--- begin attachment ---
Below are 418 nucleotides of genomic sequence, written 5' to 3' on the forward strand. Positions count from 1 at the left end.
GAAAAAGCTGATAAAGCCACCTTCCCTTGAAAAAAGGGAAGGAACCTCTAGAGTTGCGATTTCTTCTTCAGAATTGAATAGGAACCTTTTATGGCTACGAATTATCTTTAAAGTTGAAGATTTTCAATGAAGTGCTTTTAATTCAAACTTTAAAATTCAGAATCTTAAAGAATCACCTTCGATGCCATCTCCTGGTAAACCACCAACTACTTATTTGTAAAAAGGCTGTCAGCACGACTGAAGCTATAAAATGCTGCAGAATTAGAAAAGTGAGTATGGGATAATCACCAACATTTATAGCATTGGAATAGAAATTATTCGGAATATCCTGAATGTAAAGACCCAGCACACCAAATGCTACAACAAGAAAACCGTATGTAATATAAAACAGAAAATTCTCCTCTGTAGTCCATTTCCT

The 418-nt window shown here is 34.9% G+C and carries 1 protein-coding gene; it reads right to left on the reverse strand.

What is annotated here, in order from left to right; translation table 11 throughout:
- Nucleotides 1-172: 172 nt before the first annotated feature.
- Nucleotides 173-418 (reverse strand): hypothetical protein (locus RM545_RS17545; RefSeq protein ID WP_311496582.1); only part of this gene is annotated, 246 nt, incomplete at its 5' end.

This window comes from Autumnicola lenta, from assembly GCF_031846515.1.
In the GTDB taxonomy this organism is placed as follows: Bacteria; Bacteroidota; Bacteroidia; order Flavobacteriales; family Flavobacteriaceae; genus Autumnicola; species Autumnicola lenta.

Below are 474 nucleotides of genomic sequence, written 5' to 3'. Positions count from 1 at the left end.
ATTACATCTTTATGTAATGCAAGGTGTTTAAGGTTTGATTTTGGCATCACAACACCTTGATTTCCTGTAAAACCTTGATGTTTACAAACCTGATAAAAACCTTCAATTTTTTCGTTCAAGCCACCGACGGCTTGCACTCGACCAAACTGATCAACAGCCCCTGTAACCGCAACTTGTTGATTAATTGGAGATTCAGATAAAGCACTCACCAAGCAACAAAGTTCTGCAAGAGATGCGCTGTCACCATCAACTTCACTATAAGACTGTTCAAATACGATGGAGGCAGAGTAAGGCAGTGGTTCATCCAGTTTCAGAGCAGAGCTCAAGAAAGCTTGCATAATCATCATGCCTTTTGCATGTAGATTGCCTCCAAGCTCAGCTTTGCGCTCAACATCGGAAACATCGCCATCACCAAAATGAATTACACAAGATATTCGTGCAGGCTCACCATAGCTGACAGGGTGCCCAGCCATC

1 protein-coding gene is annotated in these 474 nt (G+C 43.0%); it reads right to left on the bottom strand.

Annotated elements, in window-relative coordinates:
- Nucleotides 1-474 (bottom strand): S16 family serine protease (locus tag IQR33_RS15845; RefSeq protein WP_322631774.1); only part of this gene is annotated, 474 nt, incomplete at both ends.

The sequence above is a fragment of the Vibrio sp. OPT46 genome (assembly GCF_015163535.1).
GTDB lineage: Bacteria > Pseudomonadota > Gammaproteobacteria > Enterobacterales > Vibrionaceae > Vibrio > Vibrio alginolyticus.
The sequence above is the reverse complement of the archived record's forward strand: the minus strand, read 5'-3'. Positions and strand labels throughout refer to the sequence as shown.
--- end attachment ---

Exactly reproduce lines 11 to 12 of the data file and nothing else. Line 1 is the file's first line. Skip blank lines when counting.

1 protein-coding gene is annotated in these 474 nt (G+C 43.0%); it reads right to left on the bottom strand.

Annotated elements, in window-relative coordinates: